By Peter Hallward, originally published on HaitiAnalysis, March 3, 2012
Haiti: one more shameful UN betrayal
Cholera is just the latest disaster to be linked to the UN in Haiti – and the election won't change the nature of the mission
By Peter Hallward,
The Guardian (UK) Tuesday 23 November 2010
Almost everyone now accepts that the United Nations brought cholera to Haiti last month. The evidence is overwhelming and many experts (including the head of Harvard University's microbiology department, cholera specialist John Mekalanos) made up their minds to that effect several weeks ago.
The Haitian people overthrew slavery, uprooted dictators and foreign military rule, and elected a liberation theologian as president. The West has made them pay for their audacity.
An abbreviated version of this article first appeared as 'The Land that Wouldn't Lie' in the New Statesman, 28 January 2010.
January 13, 2010
Any large city in the world would have suffered extensive damage from an earthquake on the scale of the one that ravaged Haiti’s capital city on Tuesday afternoon, but it’s no accident that so much of Port-au-Prince now looks like a war zone. Much of the devastation wreaked by this latest and most calamitous disaster to befall Haiti is best understood as another thoroughly manmade outcome of a long and ugly historical sequence.
An account of the 2004 coup in Haiti, first published in New Left Review, issue of May-June 2004. The article is published here in attached pdf format.
Peter Hallward has offered the following response to Paul Knox’s recent review of Damming the Flood.
Dear Paul Knox,
Thank you for taking the time to write a substantial review of Damming the Flood. I’ve asked the Canada Haiti Action Network to post this response to your review on their website, and invite you to reply in turn.
In comparison with some of the other responses it’s provoked, I appreciate your relatively even-handed treatment of the book and the controversial topics it addresses. I agree with much of the first half or so of your review. But as you might expect, I also have some objections and questions.
December 16, 2007. This article first appeared in the newspaper Haiti Liberté, in nine instalments, October-November 2007. Parts of this article draw on material published in the ninth chapter of Peter Hallward’s book, Damming the Flood(London/New York, Verso: 2007). This text deals with the February 2004 coup in Haiti in a substantially different and more detailed way.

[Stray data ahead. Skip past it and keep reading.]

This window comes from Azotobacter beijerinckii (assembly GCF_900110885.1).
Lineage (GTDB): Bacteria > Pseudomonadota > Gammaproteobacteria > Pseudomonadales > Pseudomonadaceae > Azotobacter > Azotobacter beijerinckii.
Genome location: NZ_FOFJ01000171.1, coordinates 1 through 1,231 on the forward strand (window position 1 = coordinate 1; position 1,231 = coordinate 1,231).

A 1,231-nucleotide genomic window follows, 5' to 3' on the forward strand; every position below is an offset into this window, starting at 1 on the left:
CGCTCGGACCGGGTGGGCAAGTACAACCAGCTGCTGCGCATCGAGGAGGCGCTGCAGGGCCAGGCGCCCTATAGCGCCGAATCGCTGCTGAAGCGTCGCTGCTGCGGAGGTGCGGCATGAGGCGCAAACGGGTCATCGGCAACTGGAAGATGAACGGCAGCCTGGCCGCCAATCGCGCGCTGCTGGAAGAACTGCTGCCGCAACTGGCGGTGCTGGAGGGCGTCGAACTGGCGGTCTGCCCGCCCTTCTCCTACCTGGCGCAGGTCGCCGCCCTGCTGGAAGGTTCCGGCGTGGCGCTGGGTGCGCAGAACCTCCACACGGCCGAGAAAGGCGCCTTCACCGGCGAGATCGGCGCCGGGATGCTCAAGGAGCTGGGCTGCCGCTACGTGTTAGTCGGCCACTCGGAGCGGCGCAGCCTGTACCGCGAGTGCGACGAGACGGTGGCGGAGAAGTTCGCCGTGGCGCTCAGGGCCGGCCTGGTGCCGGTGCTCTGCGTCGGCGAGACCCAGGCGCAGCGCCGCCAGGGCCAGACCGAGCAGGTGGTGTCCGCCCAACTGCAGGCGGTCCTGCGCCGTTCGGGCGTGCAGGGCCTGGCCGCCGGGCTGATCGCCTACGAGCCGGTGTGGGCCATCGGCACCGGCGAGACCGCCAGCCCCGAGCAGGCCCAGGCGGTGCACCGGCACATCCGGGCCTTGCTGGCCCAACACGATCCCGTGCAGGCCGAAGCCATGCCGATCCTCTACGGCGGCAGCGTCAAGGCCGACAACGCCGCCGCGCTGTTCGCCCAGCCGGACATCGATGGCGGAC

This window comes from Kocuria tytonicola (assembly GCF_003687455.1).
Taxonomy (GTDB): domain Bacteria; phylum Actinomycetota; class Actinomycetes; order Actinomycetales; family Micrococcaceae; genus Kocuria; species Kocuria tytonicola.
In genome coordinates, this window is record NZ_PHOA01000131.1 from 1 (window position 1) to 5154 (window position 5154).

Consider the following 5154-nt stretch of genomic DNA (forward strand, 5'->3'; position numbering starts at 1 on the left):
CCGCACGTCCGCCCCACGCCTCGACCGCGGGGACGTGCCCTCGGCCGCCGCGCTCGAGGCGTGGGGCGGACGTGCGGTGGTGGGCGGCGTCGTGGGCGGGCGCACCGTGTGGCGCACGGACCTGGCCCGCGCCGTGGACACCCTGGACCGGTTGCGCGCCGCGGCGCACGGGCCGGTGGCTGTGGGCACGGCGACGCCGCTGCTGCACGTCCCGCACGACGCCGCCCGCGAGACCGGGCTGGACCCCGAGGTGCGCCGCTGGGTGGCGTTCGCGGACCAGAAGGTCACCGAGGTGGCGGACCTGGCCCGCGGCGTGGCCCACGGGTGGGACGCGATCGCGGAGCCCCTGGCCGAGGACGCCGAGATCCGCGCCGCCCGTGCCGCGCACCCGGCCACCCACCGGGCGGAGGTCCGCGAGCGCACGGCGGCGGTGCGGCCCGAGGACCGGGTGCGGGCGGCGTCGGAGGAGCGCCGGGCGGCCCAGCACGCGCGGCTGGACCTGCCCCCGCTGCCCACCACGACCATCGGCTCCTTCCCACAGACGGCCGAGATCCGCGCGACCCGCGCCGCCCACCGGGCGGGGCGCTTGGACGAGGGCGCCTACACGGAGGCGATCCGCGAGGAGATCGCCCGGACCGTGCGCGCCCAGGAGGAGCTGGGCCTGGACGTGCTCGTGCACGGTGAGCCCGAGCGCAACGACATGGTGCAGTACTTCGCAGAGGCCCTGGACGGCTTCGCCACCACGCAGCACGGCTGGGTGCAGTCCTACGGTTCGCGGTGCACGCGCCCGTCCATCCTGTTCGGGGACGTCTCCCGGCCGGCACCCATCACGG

A little less than four years ago, in late February 2004, France, the US and a few other old ‘friends of Haiti’ called on the country’s elected president Jean-Bertrand Aristide to resign.
Aristide and the Violence of Democracy
Review of Alex Dupuy’s ‘The Prophet and Power: Jean-Bertrand Aristide, the International Community and Haiti’
By Peter Hallward
Alex Dupuy; ‘The Prophet and Power: Jean-Bertrand Aristide, the International Community and Haiti’; New York, Rowman & Littlefield, 2007; ISBN 0-7425-3831-1, 238 + xi pages. Reviewed by Peter Hallward. This review was first published in Haiti Liberté in July 2007 and on ZNet, Sept 9 2007.
July 15, 2007 (updated September 6, 2007)
Every now and then something happens which helps to shed a little light on the way our newspapers distinguish between what counts as news and what doesn’t. Consider how the British press handled two very different disappearances, the nights of 3 and 4 May 2007.
In early May two British doctors, Kate and Gerry McCann, were on holiday in the Portuguese resort of Praia da Luz. The McCanns say that on the night of 3 May they went out to dinner at a tapas bar near their hotel, leaving their three-year old daughter Madeleine behind with their two other young children. At some point that evening, Madeleine was apparently abducted or otherwise removed from their unlocked apartment, and she hasn’t been seen since.
Interview by Peter Hallward, March 2007[i]
Guy Philippe was a commander in the Haitian National Police from 1995-2000, and in February 2004 he led an armed insurgency that helped to overthrow the government of Jean-Bertrand Aristide. Peter Hallward is a professor of philosophy at Middlesex University in the UK, and the author of a book on recent Haitian politics entitled Damming the Flood: Haiti, Aristide and the Politics of Containment(Verso, forthcoming in the autumn of 2007).